Interestingly, two of the plot elements that tended to leave me cold in the first season get expanded even more in the second, but are much more enjoyable as a result. I had little patience for the deep conspiracy theory behind the Light that drove season 1, since I have a general antipathy to conspiracy theories. If anything, season 2 of Young Justice doubles-down on the conspiracy, making the Light only a single component to something even bigger and more threatening; perhaps the way that the conspiracy plays out as more of a mystery is making it more palatable to me. Similarly, I never accepted the premise of the Team being the Justice League’s covert operations branch, so it’s a little extraordinary that the second season can simultaneously dispense with this concept while doubling down on it as well. It’s nothing short of amazing to see the show eating its cake and having it too in this regard, but I will definitely say that this aspect of the show makes far more sense this season than it did in the last. Both of these elements combine to produce a massive course change in the story a little over halfway through this set, involving one of the best surprise twists I’ve seen in any TV series for some time. The course change raises the stakes to almost unbearable levels, and with just enough left over on this DVD set to leave me hungry for more.
Like the last Young Justice DVD collection, Destiny Calling is a fine presentation of the show on DVD without much in the way of extras. Picture quality is crystalline perfection and the soundtrack is surprisingly potent considering it’s only a Dolby Digital 2.0 mix. Sadly, it looks like fan demand for a high-definition release continues to be unmet. The only bonus features are three episodes of Batman: The Brave and the Bold that can act as a good introduction to the backstory for one character in the show, and I hesitate to name the character or the episodes for fear of giving away one of the season’s big surprises. Their inclusion shows a lot of thought, though I think it might have been better to break up the bonuses to put the origin story material on disc 1 and the third episode on disc 2 to avoid any chance of telegraphing a big plot twist.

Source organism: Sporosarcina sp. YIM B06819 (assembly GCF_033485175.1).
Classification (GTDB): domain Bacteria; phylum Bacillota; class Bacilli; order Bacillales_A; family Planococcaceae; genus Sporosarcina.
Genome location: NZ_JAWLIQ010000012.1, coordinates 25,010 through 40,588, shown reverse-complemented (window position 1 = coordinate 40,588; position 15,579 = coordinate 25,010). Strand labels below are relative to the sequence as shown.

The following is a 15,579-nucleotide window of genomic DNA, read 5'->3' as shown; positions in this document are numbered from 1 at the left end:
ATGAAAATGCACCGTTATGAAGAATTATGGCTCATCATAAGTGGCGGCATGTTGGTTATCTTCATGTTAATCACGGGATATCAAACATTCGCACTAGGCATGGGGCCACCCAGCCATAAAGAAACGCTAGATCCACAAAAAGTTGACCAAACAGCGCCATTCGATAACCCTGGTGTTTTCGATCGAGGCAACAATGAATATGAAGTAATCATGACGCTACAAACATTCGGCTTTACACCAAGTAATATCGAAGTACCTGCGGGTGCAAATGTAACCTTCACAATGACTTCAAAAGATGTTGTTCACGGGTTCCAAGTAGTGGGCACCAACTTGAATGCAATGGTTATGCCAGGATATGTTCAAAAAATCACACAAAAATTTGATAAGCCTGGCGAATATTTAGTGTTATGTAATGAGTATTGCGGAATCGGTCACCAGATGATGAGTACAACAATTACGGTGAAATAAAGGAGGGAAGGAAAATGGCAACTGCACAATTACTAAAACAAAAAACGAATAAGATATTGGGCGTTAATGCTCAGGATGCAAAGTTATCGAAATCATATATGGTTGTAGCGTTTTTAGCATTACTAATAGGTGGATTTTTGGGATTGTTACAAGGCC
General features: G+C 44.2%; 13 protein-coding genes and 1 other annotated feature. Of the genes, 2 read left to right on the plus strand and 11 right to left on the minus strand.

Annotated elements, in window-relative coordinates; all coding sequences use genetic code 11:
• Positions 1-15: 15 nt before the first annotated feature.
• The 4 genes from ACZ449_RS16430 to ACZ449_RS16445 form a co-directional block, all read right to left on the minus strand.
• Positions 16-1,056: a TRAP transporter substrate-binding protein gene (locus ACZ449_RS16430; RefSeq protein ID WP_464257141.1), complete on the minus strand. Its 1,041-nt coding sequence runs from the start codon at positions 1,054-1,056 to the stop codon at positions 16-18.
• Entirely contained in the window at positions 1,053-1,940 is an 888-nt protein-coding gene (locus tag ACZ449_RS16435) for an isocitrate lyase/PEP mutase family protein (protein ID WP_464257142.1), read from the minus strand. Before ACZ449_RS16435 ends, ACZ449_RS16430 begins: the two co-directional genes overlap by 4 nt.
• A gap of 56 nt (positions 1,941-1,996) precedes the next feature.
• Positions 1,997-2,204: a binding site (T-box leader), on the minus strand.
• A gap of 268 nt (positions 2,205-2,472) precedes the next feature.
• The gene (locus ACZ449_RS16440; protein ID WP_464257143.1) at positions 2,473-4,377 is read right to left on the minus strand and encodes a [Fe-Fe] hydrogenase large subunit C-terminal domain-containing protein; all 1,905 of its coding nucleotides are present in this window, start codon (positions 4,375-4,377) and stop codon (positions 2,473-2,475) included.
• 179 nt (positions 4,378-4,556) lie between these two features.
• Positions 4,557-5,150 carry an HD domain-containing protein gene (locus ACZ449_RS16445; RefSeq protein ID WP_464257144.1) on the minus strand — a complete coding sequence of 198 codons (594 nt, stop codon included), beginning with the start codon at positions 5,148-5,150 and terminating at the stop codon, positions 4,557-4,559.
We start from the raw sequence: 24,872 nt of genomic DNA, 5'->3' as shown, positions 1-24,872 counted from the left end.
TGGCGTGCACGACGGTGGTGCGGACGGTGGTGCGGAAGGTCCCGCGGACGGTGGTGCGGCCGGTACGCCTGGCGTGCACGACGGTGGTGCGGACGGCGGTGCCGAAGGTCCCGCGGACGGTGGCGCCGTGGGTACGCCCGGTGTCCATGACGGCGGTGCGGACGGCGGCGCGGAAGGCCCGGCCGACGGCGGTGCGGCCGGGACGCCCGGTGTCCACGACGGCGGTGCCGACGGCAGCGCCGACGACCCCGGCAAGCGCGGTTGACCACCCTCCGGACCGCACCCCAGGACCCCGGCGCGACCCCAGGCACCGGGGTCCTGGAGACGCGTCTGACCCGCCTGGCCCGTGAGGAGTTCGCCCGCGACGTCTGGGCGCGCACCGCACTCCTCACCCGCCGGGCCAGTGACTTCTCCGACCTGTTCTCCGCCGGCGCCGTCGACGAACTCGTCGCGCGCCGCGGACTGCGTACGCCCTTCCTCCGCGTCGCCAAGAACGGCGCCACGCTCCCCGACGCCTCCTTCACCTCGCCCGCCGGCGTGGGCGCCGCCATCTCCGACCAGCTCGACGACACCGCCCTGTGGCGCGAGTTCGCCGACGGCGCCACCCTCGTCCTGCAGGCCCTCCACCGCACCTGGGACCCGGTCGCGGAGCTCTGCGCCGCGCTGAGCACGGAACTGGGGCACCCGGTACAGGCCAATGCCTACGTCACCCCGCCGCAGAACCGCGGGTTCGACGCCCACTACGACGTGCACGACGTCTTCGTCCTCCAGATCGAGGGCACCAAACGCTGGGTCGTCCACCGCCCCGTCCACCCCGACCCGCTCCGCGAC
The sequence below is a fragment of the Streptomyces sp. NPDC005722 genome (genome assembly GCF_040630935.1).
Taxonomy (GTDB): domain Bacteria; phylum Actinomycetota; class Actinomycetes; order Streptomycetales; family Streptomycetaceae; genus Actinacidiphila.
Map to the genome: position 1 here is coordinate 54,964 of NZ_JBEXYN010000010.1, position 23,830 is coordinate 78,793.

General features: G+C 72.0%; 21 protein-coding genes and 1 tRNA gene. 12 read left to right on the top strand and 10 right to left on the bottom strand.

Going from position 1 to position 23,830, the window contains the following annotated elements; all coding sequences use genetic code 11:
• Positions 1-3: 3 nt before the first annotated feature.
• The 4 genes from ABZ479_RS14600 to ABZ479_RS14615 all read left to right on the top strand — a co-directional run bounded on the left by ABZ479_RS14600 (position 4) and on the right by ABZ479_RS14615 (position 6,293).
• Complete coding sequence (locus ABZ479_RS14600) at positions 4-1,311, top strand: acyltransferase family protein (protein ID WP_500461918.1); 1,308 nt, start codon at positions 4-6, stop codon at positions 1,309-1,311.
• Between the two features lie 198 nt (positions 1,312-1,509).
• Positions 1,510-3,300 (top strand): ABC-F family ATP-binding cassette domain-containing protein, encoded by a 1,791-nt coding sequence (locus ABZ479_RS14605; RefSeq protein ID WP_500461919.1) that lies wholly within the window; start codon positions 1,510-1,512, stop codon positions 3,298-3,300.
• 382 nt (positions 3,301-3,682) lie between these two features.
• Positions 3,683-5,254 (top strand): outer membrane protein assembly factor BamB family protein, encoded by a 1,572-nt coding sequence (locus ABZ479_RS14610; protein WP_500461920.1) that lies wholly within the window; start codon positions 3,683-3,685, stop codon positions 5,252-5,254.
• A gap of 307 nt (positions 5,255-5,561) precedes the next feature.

Serialized TV fiction is often more enjoyable in bigger installments. Renowned PBS mini-series like I, Claudius or Tinker Tailor Soldier Spy and the recent HBO series Game of Thrones all had the same problem of needing to play catch-up with each subsequent weekly installment (and, not coincidentally, are all based on large, meticulously assembled books with great depth and sizeable casts). Young Justice: Destiny Calling feels very much like it has the same depth as those earlier mini-series, except with more spandex, aliens, punching, and explosions. Indeed, the extremely positive reaction I’ve had to this set and the back half of season 1 makes me wonder how much of my initial, slightly negative reaction to the first half of the show was because of the way I had to watch it either on TV or in too-short DVD releases. It’s a small tragedy that Cartoon Network has opted not to renew the series after this season, but honestly, I’m not sure that serialized TV is the best format for a show like Young Justice. The success of the DC animated direct-to-video movies makes me wonder if someone needs to do the math to figure out how to make the show so it can be released all at once instead (live-action TV is already taking steps in this direction). Either way, fans of American superheroes will surely find much to like in Young Justice: Destiny Calling, even it’s likely to leave one in a state of maddened anticipation for the conclusion.